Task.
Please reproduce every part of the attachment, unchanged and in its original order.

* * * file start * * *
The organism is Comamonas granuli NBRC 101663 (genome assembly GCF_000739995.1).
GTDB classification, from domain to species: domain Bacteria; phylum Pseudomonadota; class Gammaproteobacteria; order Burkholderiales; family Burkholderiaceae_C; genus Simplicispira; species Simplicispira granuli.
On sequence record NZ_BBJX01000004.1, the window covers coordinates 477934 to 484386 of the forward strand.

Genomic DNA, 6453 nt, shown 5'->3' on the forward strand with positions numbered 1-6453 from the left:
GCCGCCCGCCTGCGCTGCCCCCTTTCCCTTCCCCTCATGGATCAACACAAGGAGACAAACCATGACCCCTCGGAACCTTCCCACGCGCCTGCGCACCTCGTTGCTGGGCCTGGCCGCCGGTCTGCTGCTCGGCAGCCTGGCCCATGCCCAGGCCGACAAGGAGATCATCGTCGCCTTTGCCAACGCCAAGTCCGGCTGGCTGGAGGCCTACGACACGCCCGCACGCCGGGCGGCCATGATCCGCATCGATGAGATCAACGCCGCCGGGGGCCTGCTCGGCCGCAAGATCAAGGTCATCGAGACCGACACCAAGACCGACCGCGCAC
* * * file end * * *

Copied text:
The organism is Comamonas granuli NBRC 101663 (genome assembly GCF_000739995.1).
GTDB classification, from domain to species: domain Bacteria; phylum Pseudomonadota; class Gammaproteobacteria; order Burkholderiales; family Burkholderiaceae_C; genus Simplicispira; species Simplicispira granuli.
On sequence record NZ_BBJX01000004.1, the window covers coordinates 477934 to 484386 of the forward strand.

Genomic DNA, 6453 nt, shown 5'->3' on the forward strand with positions numbered 1-6453 from the left:
GCCGCCCGCCTGCGCTGCCCCCTTTCCCTTCCCCTCATGGATCAACACAAGGAGACAAACCATGACCCCTCGGAACCTTCCCACGCGCCTGCGCACCTCGTTGCTGGGCCTGGCCGCCGGTCTGCTGCTCGGCAGCCTGGCCCATGCCCAGGCCGACAAGGAGATCATCGTCGCCTTTGCCAACGCCAAGTCCGGCTGGCTGGAGGCCTACGACACGCCCGCACGCCGGGCGGCCATGATCCGCATCGATGAGATCAACGCCGCCGGGGGCCTGCTCGGCCGCAAGATCAAGGTCATCGAGACCGACACCAAGACCGACCGCGCAC